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Google testing super-fast broadband network

By David Goldman, staff writer

NEW YORK (CNNMoney.com) -- Google said Wednesday that it will start testing a new broadband network that will deliver speeds of more than 100 times faster than traditional broadband.

The Internet search giant is aiming to link up with states and municipalities to build and test a fiber-optic network that will offer download speeds of about 1 gigabit per second, according to a blog post on the company's Web site. Google said that the network's speed would be fast enough to download a high-definition, full-length feature film in less than five minutes.

The company said the network would offer wire-line service directly to consumers' homes at "a competitive price." The network will be built by Google (GOOG, Fortune 500), but consumers will be able to choose their service provider. Google expects the test will provide its service to at least 50,000 and potentially up to 500,000 people.

"Our long-term vision is to see a better, faster Internet," said Minnie Ingersoll, product manager of Google's high-speed broadband initiative. "When everyone had dial up, we couldn't imagine what broadband speeds would be like. By increasing speeds by 100 times faster than what's offered today, we can create opportunities for services that we won't even be able to envision now."

Buzz on broadband

The news had open-Internet and broadband proliferation advocates buzzing. FCC Chairman Julius Genachowski and Sen. John Kerry, D-Mass., both said in statements that they hoped Google's test would help usher in a new era of ultra-high-speed Internet access to increase America's global competitiveness.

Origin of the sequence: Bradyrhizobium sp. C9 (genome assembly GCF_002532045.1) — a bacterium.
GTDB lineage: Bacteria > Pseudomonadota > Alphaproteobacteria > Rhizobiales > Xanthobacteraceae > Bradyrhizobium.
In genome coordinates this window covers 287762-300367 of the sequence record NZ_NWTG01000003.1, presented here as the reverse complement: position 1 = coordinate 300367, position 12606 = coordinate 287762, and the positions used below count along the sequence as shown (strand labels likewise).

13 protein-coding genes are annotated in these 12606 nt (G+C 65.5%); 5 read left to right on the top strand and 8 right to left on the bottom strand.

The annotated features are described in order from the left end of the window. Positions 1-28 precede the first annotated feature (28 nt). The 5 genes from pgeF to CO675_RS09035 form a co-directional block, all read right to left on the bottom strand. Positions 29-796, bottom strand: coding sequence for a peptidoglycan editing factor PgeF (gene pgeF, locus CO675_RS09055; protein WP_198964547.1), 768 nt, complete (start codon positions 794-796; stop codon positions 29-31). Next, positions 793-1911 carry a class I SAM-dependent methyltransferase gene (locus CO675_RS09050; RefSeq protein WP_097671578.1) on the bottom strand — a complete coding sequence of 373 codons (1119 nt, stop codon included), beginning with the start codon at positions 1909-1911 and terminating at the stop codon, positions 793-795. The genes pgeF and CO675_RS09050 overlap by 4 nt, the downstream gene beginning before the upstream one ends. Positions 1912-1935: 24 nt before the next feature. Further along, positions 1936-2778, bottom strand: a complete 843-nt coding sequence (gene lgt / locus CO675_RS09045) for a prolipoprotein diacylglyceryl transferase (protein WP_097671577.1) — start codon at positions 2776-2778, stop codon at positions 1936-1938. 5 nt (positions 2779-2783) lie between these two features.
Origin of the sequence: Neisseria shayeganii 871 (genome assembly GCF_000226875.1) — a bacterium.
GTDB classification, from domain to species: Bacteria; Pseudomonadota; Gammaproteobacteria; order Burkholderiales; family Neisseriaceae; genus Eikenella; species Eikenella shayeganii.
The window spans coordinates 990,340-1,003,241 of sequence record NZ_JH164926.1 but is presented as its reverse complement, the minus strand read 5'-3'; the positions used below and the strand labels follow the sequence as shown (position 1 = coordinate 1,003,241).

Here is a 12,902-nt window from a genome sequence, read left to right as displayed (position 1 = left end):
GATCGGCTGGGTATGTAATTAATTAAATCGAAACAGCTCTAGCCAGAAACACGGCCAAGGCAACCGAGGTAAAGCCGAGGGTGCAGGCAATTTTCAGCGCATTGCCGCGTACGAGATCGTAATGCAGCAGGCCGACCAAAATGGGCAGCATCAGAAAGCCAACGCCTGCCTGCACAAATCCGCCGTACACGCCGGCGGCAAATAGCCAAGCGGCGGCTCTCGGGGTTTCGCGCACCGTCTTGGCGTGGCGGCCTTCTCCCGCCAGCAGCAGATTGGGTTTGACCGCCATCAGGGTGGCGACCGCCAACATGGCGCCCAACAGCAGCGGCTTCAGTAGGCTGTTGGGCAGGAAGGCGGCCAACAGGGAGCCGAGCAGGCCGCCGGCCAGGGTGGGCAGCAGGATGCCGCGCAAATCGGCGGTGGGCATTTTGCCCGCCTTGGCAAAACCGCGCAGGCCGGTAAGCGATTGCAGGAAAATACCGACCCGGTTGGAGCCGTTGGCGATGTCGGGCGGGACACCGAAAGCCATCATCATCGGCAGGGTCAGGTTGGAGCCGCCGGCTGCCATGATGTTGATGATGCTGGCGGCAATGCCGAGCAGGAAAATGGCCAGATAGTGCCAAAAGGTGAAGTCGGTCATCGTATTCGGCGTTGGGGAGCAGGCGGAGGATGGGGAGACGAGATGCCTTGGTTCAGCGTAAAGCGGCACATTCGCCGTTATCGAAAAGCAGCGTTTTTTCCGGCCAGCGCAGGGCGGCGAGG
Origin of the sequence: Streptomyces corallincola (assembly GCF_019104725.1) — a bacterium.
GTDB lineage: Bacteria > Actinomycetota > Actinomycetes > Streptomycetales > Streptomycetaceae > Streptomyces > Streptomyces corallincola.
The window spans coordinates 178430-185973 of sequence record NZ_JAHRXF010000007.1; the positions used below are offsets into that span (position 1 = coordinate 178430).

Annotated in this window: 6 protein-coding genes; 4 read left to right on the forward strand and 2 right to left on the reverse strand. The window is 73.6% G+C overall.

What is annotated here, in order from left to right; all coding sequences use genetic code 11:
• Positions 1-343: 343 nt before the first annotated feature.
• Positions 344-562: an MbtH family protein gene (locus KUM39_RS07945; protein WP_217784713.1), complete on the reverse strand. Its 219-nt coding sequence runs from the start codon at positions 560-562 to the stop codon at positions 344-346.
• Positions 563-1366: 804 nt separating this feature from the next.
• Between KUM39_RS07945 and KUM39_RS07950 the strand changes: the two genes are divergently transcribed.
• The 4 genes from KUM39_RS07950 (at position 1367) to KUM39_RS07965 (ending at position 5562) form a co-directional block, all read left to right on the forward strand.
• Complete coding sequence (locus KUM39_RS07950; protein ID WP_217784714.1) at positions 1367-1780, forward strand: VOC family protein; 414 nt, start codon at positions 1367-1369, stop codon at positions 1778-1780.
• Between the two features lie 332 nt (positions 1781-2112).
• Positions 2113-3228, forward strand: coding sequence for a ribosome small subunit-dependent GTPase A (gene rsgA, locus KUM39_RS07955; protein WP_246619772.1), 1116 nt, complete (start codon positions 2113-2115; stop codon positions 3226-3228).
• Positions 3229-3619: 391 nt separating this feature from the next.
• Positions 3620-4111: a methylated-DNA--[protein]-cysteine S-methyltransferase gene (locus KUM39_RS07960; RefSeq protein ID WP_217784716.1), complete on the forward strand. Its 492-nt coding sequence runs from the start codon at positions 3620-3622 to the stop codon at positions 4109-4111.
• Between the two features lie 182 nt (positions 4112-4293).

"Big broadband creates big opportunities," Genachowski said in a statement. "This significant trial will provide an American test bed for the next generation of innovative, high-speed Internet apps, devices, and services."

Google put out a request for information to interested communities on Wednesday. Ingersoll said she hopes Google would be able to identify which community will be the test subject, but added that there was no immediate timeline for when the test network would be up and running.

A strong response to Google's search (no pun intended) has already begun: Facebook groups are beginning to pop up, urging Google to pick their communities, including groups from Buffalo, N.Y. and Chapel Hill, N.C.

This isn't the first time that Google has tried its hand at providing Internet access. In 2006, the search giant launched a free mobile broadband network in Mountain View, Calif., using small WiFi radios hanging on lampposts throughout the city.

Ingersoll said there are no plans to deploy the service beyond the test bed, but Google hoped that a successful network test would help spur deployment of similar high-speed networks from other Internet service providers.

"What the government is doing and other providers are doing is great, and we applaud it, but we think there's more innovation to be done," she said.

Google's desire to see improved Internet speeds is part of its strategy to keep users on the Internet, accessing its Web sites, and clicking on the ads that its sells.

"Since Google's products and services are used by people connecting to the Internet, if people don't have constrained bandwidth ... that means they'll spend more time on Google and other Web sites as well," Ingersoll added.

Analysts say that no matter what Google's intentions, the service will likely be disruptive to the status quo.

"One thing's for sure: This is a big kick in the anthill," said Yankee Group analyst Benoît Felten. "It likely has broadband network operators shaking in their boots." To top of page

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